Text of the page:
Harley-Davidson. What comes to mind when you hear that word? Speed…..Power…..Rebellion…..Noise? Do you picture a bunch of boomer travelers trying to recapture their youth as they zoom around the U.S. — and the world — on motorcycles? Alan used to ride a Harley but he sold it before we met. Guess what he did with the proceeds? He bought a piano for me. I don’t think his Harley brethren have ever forgiven him.
When I spoke at the Boomers in Groups meeting in Milwaukee, Wisconsin, I had the opportunity to learn more about the venerable motorcycle maker. Thanks to Visit Milwaukee and Harley-Davidson, conference attendees toured the Harley-Davidson Museum on a sunny, Saturday afternoon that was ideal for roaming the 20-acre riverfront campus.
As our bus pulled into the museum’s driveway, a contingent of Harleys roared out of the parking lot for a planned ride through Milwaukee and beyond. I quickly discovered that the museum complex isn’t just a celebration of Harley-Davidson’s success, it’s a destination for motorcyclists and their families. They buy Harley paraphernalia that can only be found at The Shop, the Harley-Davidson’s museum gift shop. Two restaurants — Motor and Café Racer — serve up road trip food that trigger memories of that last ride — asphalt custard anyone? And a selection of behind the scenes tours satisfy even the most ardent Harley fan.
Inside the two-story museum, families with children, boomers and young couples roamed the galleries that display the Harley-Davidson timeline from the very first bike to the latest model. This is where I learned to appreciate Harley-Davidson’s contribution to history. Vehicles from World Wars I and II, police motorcycles, ambulances, even postal service delivery machines (do I dare call them motorcycles?) were on display along with explanations of how and why they were used.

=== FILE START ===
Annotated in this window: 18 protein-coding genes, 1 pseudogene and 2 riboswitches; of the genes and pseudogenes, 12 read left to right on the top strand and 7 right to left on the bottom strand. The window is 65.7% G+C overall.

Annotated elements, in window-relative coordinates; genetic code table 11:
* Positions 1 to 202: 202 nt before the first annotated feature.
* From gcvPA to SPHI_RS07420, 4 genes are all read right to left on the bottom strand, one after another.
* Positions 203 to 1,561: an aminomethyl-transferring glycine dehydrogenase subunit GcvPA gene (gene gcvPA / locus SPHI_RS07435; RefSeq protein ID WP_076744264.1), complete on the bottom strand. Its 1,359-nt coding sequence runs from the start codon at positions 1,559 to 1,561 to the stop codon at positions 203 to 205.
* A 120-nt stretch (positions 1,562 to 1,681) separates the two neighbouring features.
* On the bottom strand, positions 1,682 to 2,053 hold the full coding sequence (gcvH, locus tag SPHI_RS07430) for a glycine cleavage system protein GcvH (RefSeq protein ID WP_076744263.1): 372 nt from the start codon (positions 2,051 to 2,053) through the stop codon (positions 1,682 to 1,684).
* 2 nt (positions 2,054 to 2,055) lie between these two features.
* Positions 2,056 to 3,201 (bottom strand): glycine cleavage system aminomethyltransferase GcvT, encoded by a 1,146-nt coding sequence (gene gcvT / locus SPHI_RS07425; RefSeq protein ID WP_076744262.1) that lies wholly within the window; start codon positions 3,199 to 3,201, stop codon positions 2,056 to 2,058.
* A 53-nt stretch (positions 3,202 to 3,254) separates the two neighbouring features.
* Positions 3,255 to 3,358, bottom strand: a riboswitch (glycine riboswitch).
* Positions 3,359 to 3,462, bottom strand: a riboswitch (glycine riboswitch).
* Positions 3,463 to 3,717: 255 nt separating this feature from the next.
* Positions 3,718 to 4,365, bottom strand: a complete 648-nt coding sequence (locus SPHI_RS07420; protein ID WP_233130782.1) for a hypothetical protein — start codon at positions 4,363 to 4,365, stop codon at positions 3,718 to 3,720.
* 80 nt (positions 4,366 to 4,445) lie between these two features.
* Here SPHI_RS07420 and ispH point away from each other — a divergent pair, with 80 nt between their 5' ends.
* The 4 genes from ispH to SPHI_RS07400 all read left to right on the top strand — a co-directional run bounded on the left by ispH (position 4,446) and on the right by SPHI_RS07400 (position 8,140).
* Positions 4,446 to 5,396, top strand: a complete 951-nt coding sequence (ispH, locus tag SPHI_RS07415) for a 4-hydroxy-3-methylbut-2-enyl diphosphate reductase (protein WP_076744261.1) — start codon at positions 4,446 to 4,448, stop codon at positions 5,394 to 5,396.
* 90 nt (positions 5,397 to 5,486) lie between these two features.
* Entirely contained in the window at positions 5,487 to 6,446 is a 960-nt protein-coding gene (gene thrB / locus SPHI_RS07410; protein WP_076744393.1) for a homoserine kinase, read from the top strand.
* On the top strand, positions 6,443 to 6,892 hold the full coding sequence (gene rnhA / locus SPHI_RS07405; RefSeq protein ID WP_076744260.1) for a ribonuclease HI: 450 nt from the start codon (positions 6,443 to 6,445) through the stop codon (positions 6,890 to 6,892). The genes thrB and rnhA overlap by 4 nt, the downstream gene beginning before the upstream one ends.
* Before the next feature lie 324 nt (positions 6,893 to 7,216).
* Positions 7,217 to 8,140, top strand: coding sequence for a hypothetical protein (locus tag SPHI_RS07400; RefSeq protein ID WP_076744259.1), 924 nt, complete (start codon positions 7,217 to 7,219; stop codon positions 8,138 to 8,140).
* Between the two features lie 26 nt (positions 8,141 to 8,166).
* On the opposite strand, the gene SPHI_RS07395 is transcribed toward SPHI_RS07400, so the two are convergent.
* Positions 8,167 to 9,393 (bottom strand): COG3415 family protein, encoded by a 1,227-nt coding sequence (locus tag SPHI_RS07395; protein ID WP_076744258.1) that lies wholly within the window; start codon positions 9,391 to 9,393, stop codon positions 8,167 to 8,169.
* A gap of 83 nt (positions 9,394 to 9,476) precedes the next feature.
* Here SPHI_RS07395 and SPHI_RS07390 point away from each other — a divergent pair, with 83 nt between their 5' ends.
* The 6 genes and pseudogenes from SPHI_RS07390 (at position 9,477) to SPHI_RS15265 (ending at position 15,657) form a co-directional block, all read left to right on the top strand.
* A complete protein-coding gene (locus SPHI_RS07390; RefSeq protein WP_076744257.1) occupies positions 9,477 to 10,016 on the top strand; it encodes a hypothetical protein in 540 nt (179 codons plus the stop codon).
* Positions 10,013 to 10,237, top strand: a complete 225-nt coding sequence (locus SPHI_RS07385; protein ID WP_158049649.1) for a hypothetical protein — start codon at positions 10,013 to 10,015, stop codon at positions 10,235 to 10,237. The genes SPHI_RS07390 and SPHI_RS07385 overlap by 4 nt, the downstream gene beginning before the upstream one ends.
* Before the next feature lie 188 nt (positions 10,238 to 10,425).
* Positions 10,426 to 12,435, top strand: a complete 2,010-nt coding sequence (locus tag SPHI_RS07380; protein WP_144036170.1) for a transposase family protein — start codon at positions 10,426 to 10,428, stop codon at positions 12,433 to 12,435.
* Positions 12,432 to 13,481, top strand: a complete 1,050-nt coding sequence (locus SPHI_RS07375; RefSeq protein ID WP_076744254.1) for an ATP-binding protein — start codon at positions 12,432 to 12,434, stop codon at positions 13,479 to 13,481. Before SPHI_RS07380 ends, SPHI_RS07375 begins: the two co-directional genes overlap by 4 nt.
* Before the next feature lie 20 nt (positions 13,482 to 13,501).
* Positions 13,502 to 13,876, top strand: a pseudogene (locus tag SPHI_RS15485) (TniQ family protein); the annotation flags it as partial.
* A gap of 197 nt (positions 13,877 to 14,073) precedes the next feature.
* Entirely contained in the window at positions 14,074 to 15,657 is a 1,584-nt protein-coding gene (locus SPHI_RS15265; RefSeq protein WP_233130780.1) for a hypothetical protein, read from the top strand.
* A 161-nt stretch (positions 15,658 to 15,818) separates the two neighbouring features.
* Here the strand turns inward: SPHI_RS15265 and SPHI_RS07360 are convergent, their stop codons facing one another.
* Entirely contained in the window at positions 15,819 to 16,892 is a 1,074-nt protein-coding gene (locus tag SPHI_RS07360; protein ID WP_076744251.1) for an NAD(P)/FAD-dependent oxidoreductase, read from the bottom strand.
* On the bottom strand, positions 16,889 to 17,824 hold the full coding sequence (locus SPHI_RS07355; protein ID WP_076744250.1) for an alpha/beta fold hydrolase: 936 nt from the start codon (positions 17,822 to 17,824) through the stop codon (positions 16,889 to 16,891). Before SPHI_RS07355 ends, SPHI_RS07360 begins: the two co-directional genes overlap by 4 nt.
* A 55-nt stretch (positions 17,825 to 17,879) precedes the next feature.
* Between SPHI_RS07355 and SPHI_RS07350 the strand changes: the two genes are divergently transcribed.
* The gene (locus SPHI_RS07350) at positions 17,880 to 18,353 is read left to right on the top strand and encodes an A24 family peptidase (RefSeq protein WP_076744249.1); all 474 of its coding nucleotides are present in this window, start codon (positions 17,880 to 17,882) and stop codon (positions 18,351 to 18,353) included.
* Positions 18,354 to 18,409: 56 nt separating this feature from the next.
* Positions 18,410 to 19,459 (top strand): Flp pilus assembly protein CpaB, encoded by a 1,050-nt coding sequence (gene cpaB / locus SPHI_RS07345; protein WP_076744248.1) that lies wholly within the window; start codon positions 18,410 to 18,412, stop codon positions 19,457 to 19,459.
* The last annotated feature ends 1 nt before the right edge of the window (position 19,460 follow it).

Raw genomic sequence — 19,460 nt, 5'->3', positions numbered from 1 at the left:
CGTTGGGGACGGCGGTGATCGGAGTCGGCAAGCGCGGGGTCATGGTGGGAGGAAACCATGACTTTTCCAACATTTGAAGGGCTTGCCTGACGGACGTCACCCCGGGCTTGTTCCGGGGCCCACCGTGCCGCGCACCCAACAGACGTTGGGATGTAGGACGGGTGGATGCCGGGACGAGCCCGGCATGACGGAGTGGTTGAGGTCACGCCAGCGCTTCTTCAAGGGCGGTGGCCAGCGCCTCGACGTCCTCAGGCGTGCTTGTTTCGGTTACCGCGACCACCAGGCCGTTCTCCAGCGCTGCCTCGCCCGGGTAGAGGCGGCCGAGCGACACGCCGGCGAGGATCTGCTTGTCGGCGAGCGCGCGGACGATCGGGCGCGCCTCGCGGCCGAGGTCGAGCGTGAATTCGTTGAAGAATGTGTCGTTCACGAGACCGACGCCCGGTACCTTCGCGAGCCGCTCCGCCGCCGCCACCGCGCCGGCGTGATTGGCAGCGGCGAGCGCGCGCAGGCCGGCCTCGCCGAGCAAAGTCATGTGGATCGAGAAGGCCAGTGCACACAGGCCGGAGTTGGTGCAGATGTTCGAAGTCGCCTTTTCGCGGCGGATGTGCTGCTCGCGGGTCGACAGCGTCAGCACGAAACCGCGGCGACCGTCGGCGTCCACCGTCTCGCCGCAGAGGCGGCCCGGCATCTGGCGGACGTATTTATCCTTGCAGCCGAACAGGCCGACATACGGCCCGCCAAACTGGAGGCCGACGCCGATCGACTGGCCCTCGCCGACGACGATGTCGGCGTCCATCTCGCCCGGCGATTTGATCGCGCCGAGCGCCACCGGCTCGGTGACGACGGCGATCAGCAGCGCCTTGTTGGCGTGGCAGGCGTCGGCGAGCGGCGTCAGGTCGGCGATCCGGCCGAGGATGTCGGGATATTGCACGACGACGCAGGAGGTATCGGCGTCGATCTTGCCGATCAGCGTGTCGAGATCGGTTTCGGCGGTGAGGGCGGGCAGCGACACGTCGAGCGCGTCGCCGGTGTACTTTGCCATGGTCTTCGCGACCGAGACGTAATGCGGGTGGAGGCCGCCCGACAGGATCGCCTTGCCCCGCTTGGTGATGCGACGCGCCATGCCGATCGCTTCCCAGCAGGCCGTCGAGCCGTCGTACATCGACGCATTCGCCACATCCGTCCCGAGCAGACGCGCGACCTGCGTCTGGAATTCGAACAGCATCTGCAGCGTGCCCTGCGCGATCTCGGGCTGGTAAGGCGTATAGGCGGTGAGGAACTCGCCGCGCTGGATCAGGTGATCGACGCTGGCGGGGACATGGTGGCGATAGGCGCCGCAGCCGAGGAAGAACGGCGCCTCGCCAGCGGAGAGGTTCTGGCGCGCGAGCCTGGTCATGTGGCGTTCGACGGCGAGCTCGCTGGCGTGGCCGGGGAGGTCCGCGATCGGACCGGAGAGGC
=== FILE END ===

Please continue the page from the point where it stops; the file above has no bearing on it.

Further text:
In one gallery, a group of men and boys stood ogling shiny, silver engine parts — the powerful guts of a Harley — displayed on a bright orange wall. Next door, motorbikes were mounted on a slanted track, seeming to defy gravity. Downstairs, a teenage girl stood in front of the interactive Make Your Own Bike station. Behind her, Harleys were posed on a racing ramp. Of course Elvis Presley’s bike was on display, as well as the one Peter Fonda rode in Easy Rider. In the last gallery, I had the chance to sit on a Harley, probably the closest that I’ll ever come to riding one.
After exiting the museum, visitors who’ve caught the Harley bug stop by the JUMPSTART interactive demo. After signing release forms, they sit on a machine and rev that baby up — under close supervision, of course.
In 1998, Alan rode his low rider Harley from the West Coast to Milwaukee to celebrate Harley-Davidson’s 95th birthday; but he doesn’t remember visiting the museum. I think he was having too much fun.
Have you visited the Harley-Davidson Museum? Which was your favorite part of the exhibit? Did you explore the archives or take The Steel Toe Tour? Come join the conversation at the My Itchy Travel Feet page on Facebook. Or send us an email with your thoughts.
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Visit Milwaukee and Harley-Davidson Museum provided this travel experience.